12 June 2015
On 31 March 2015, the Central Bank published revised client asset Regulations for investment firms (CAR) together with detailed Guidance. The publication of the Regulations and Guidance is the culmination of a lengthy review of the regulatory regime for the safe-guarding of assets which commenced in 2011 when the Central Bank commissioned a task force to carry out the review, followed by a public consultation in 2013.
The revised CAR contains the following seven core principles for investment firms:
The Central Bank also published a separate set of investor money regulations (IMR) for fund service providers (FSPs) together with detailed Guidance. The IMR relate to collection accounts operated by FSPs for monies transferred from an investor for onward transmission to the fund and likewise where money flows back from the fund to the collection account for onward transmission to the underlying investor. Collection accounts are not subject to the existing client asset requirements which the CAR task force regarded as a matter of concern. Under the revised regime, the IMR will apply to money received by the FSP from an investor where it is held in a collection account in the name of the FSP or its nominee. FSPs include UCITS and AIF management companies, AIFMs, fund administrators and depositaries.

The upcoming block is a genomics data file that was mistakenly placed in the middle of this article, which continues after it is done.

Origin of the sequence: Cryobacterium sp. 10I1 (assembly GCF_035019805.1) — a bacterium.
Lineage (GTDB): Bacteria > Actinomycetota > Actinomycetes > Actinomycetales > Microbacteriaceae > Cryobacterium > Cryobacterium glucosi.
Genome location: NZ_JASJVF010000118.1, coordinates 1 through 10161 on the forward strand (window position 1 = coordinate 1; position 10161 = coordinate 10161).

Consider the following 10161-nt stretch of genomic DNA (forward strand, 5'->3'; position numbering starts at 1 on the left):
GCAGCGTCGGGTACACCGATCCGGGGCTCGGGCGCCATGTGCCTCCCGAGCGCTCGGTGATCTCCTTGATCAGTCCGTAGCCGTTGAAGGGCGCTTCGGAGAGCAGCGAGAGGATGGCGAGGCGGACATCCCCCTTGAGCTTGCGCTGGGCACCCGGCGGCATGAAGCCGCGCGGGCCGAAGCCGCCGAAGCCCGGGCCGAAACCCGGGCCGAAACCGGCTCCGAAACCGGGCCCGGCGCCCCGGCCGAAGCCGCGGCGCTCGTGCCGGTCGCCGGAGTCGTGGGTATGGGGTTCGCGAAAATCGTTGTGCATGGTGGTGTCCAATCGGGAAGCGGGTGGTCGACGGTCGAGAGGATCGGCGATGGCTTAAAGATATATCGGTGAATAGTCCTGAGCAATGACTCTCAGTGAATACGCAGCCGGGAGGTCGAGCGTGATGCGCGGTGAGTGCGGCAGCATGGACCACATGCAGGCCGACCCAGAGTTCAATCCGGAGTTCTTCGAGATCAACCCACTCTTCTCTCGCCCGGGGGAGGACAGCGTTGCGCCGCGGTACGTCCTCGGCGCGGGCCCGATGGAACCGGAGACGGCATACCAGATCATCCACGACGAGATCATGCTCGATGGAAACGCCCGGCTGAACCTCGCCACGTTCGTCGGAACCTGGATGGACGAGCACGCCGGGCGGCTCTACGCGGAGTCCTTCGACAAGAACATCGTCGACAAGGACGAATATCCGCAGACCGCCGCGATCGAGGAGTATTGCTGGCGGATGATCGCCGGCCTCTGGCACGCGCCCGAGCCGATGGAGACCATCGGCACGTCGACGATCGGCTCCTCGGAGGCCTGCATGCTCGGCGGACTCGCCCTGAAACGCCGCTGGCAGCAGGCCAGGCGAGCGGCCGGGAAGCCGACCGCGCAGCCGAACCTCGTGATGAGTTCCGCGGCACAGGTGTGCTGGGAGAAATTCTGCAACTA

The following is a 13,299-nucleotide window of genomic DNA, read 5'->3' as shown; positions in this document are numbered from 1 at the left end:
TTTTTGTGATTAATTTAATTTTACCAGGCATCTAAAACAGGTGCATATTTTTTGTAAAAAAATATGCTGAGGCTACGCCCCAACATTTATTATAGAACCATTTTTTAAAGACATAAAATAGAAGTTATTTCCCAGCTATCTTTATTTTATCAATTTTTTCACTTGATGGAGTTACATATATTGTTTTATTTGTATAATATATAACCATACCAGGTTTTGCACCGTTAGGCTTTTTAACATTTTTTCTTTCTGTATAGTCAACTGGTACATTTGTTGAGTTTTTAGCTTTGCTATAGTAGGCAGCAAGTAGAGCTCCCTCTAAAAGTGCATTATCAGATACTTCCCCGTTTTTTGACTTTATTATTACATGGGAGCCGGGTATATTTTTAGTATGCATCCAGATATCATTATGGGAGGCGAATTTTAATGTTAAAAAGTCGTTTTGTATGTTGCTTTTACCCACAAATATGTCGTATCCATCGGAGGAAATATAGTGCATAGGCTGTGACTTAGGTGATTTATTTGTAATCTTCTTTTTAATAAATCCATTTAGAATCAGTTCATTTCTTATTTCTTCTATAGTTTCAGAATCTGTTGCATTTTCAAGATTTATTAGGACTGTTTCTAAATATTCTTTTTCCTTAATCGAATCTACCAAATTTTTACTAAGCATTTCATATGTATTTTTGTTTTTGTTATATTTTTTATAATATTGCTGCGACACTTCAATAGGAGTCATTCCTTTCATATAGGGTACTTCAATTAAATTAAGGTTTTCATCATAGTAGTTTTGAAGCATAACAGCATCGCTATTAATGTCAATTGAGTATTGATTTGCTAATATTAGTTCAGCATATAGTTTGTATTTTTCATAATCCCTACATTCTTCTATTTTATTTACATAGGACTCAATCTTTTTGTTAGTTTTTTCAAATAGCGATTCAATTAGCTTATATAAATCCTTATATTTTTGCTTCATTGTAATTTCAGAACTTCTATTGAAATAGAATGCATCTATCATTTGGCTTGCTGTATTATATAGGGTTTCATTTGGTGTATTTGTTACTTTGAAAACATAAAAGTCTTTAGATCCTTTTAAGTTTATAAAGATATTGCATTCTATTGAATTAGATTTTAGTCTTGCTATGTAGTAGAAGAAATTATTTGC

Once the money from the collection account is transferred to the fund it ceases to be covered by the IMR but becomes a fund asset, which is then subject to the relevant fund safekeeping regime.
It is anticipated that many FSPs (typically fund administrators) will put in place solutions which are outside the ambit of IMR but are nonetheless consistent with ensuring a satisfactory safekeeping solution for the fund’s assets and those of its underlying investors.
The IMR contains six of the seven core principles referred to above, apart from ‘Client disclosure and consent’ (principally because there is typically no contractual relationship between an FSP and the underlying investor of a fund).
CAR and IMR will come into effect on 1 October 2015 and 1 April 2016 respectively, providing investment firms and FSPs some time to engage with clients and put in place the changes to existing systems, operations and contractual arrangements that will be required to ensure compliance with the new CAR and IMR regimes. Contraventions of the regimes will attract various penalties, including sanctions under the Central Bank’s administrative sanctions procedures. It should be noted that in February the Central Bank announced that CAR compliance would be one of its enforcement priorities for 2015.